Grand Master - The Dream Alive review
|Album:||The Dream Alive|
|Release date:||April 2012|
01. The Dream Alive Pt. I - Ascensions
02. Tragic Harvest
03. Chaos Capital
04. Moonlit Cemetery
05. At Death
06. The Grand Exorcism Pt. II - Toy Machine
07. The Dream Alive Pt. II - Reflections
Rating in words: Your level of appreciation for this will depend on a lot of factors - I personally can't make up my mind on it for weeks now.
You might have noticed that I have a routine of genre-tagging bands right in the first paragraph of a review I'm writing, in case my readers aren't bored enough to go through 300 words describing an album which is not of interest to them. Well, this time you'll just have to read the review, because this stuff is hard to pigeonhole.
Prominent bass, prominent drums (I quit counting around the sixth drum solo), a guitar player channeling every (positive) cliché in metal guitar, from riffs and guitarmonies laden with Maiden-worship to classic shredding, short appearances of synths/piano and a singer with a gentle, melodious approach take you on a journey through heavy, prog, thrash, and Opethian - or more precisely, Damnation-esque - ballads. Random cameos of other (metal and non-metal) subgenres find their place here as well. The genre-hopping doesn't take place within songs themselves - each (long!) song is mostly dedicated to one particular "style".
The Dream Alive reminded me of the feeling I got when I listened to Dream Theater's "Octavarium" for the first time. For the confused crowd, "Octavarium" (the track) relies partly on little musical references to the band's influences and idols so everyone's first listen consists of picking up little cues and finding nuggets. Grand Master placed some similar nuggets throughout the album, though in a less subtle fashion - for example, the entire intro to "Flash Of The Blade" found its place on "Tragic Harvest" and "Chaos Capital" resembles late 70's Rush so much, the singer/bassist adopts a Geddy Lee approach to vocals to go with it. It goes without saying that this might turn you on or off, depending on your mood.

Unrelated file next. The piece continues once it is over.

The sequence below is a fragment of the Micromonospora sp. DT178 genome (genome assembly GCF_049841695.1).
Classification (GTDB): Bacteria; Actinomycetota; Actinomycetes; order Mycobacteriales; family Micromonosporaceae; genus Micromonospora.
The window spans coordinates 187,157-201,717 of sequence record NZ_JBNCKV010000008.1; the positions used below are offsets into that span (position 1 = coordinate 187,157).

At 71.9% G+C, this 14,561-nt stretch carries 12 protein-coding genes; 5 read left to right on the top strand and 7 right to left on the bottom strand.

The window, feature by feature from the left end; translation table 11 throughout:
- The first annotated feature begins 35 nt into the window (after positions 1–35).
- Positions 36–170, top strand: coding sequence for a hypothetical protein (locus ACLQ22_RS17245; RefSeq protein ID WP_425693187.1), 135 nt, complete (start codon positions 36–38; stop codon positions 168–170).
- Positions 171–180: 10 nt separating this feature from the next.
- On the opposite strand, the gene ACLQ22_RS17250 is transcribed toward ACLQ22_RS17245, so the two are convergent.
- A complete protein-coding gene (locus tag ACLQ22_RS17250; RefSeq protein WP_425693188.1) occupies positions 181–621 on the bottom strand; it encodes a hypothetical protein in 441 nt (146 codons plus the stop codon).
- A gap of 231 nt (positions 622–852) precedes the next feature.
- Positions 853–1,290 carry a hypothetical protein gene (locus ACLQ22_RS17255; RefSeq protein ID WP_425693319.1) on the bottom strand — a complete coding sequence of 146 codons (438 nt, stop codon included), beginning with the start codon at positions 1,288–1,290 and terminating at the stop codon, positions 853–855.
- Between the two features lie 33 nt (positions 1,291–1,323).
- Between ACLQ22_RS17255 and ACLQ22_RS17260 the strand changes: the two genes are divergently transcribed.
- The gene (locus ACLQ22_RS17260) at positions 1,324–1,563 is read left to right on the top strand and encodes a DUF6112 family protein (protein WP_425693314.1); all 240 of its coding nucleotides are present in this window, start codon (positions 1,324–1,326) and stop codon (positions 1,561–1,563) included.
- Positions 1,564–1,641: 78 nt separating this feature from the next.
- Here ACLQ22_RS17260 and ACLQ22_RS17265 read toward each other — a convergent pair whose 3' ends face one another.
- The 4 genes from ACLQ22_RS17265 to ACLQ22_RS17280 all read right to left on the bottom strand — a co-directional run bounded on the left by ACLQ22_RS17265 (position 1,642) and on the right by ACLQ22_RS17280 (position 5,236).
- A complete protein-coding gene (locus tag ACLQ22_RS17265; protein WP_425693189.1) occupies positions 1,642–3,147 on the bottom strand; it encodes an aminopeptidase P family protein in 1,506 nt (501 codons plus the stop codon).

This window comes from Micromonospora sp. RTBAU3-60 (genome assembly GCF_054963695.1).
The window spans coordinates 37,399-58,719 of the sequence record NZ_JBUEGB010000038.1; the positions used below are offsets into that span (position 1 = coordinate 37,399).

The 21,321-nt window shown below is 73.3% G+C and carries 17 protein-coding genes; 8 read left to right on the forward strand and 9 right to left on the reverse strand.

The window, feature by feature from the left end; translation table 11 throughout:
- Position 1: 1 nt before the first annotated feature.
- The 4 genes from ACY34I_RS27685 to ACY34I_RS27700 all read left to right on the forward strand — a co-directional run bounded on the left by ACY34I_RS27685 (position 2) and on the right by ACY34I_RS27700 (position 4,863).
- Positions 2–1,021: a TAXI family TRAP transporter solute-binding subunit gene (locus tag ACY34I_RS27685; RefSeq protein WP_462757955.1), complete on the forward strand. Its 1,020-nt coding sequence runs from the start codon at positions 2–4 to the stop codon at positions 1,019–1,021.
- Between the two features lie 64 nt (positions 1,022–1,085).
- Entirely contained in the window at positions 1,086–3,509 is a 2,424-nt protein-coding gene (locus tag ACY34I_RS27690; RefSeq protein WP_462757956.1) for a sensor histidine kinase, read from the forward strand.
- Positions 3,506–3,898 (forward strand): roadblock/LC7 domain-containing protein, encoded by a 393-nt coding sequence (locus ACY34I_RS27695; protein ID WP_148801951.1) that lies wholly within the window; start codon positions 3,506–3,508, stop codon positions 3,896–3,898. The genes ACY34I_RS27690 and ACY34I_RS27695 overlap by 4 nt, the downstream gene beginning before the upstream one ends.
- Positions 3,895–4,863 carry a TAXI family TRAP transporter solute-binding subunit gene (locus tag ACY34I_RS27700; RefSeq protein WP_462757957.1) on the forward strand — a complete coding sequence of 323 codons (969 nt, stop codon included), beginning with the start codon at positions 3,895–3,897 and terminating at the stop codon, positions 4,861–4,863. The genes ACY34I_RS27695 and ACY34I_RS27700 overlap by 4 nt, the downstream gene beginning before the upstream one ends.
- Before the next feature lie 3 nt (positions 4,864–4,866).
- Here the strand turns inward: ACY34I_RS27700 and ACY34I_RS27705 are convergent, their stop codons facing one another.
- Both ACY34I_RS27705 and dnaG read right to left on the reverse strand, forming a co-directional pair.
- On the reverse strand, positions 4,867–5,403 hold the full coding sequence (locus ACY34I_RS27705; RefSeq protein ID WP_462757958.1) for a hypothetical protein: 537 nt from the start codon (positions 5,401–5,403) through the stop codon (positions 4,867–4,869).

This story ends where it began - with a little genre dilemma. Grand Master describe themselves as a progressive metal band. Now, the line between prog and non-prog is blurry and I'm far from claiming my opinion on the subject is a definitive one, but their sound for the most part differs from the sound of established progressive metal bands. Are they "progressive" in a sense that their music isn't forward-thinking and weird enough to be marked as avant-garde, but is still different from the usual approach? I'm leaning towards "yes". The song structures are far from Unexpect but are unconventional and the contrasts generated by the aforementioned genre-hopping aren't that sharp because the genres in question are traditional - it's almost like some primordial metal ooze. The key word is variety. If the references to the band's influences and the fact this can get disjointed at times don't turn you off, you know what to do.
||Written on 08.05.2012 by A part of the team since December 2011, writes about the progressive, the sad and the melodic. She's nice until she's not.|
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| Troy Killjoy
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